As the river was low, they had a ferryboat that would hold one team and a wagon, so the company of twelve wagons all crossed in one day. When we were ready to go over the big mountain called “Lee’s Backbone” we found the road up the side of it to be a series of stone stairs. It was one mile to the top and was so steep that we had to use all the teams on one wagon. At the top there was along a one mile long and very narrow dugway, so very narrow that the wagon wheels would be within six inches of the edge and we could look down and see the steep side of the mountain and see the river more than 500 feet below. I drove a gentle team around this dugway with my baby in my lap.
When we got around the top of this mountain we stopped on a flat place, tied all the wheels and got ready to start down the south side of the mountain. My husband told me to stay and he would come back for me. I stayed a few minutes and then started down. On making a sharp bend around a big rock, one wheel struck it. With much effort I got by this and soon met my husband coming back after me, and he said, “How in the world did you get around that rock?” I told him and he said, “You’ll do!” We camped at the foot of the mountain that night and started south the next morning over very rough roads and wild country. Water was very scarce. We had to haul it in barrels and many times our cattle and horses were very thirsty.
We crossed the Little Colorado River by fording it as the water was very low, but we had to hurry as it had a quicksand bottom.
When we came to Brigham City on the west side of the river we were invited to dinner in the large dining room of the United Order as many of our friends were there. From there we went up along the side of the river passing Snowflake and Showlow Creek and finally on christmas Day we stopped at a place called Cluff's Ranch. We had known the Cluffs in Utah, so we felt wehad some friends there and we pitched our tents there for the winter.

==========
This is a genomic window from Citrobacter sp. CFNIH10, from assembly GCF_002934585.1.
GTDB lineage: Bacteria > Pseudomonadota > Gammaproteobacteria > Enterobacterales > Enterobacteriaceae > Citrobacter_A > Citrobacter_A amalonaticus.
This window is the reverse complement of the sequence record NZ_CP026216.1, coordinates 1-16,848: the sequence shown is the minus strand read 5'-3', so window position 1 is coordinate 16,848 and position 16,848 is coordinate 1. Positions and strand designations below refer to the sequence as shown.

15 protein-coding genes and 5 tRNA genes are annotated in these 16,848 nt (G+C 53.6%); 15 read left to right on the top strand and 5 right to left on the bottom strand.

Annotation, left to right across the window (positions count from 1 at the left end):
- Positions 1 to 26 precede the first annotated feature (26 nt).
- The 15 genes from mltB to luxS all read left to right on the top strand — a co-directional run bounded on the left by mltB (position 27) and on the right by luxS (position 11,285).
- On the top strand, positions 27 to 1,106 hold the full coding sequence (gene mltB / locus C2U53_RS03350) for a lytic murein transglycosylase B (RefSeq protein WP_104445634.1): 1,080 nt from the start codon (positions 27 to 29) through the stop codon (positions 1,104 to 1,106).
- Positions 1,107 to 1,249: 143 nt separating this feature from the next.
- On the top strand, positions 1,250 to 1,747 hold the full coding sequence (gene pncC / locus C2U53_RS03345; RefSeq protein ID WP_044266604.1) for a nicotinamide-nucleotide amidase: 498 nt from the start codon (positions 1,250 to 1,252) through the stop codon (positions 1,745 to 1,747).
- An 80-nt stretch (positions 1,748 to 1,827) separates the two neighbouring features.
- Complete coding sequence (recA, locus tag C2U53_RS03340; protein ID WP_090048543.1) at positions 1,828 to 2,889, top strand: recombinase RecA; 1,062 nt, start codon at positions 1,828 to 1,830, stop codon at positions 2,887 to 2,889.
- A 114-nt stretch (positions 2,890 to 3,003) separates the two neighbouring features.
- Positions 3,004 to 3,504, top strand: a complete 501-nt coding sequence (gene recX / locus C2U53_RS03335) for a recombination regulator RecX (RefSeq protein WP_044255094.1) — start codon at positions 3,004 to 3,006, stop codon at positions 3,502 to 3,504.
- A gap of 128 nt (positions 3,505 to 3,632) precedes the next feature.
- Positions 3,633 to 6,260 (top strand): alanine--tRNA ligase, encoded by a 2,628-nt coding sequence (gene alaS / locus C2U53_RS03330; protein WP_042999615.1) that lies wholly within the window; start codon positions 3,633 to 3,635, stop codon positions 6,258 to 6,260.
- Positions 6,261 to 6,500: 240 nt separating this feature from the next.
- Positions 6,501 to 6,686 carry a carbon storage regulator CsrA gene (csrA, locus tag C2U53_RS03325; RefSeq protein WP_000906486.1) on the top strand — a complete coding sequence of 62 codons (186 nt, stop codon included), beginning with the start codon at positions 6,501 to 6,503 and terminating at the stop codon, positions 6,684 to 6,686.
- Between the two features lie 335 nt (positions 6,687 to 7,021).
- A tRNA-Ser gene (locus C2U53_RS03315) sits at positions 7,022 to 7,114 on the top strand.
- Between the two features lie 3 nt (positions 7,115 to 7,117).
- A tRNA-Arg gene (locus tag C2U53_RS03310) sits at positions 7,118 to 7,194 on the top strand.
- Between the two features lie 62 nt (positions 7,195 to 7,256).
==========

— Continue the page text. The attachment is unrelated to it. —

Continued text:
"Walking Arizona" is a great blog by John Tanner that discusses several of these sites and their histories, with photos, some seen here. The red cliff picture is part of the trail of Lee's Backbone, which is right next to Lee's Ferry. Here is a little bit from James Tanner's Walking Arizona blog that talks more about this horrible cliffside road.
"At the time, future LDS Church President, Wilford Woodruff, who visited this area several times, in his diary described the backbone as "The worst hill Ridge or Mountain that I Ever attempted to Cross with a team and waggon on Earth. We had 4 Horses on a waggon of 1,500 lb. weight and for two rods we Could ownly gain from 4 inches to 24 with all the power of the horses & two men rolling at the hind wheels and going Down on the other side was still more Steep rocky and sandy which would make it much worse than going up on the North side. The trip down the backbone and across the river tested one's resolve to continue the trip. As one weary traveler observed, If Mr. Lee had a backbone as bad as that I surely pity him. It didn't seem possible for the horses to pull the wagons up as the road was so sleep and the boulders so big, and it was just as bad on the dugway on the other side. Everyone who ever came over that piece of road had great cause for thankfulness they were not killed."
Also, there is a restoration project for Brigham City, Arizona, right now, and here is one of the buildings from it. Is it the large United Order dining room? I don't know.
The last picture is of a Reservoir on Cluff's Ranch, five miles from Pima, where Harriet eventually settled. I don't know if it existed at the time or if it is manmade, but it shows the area a little.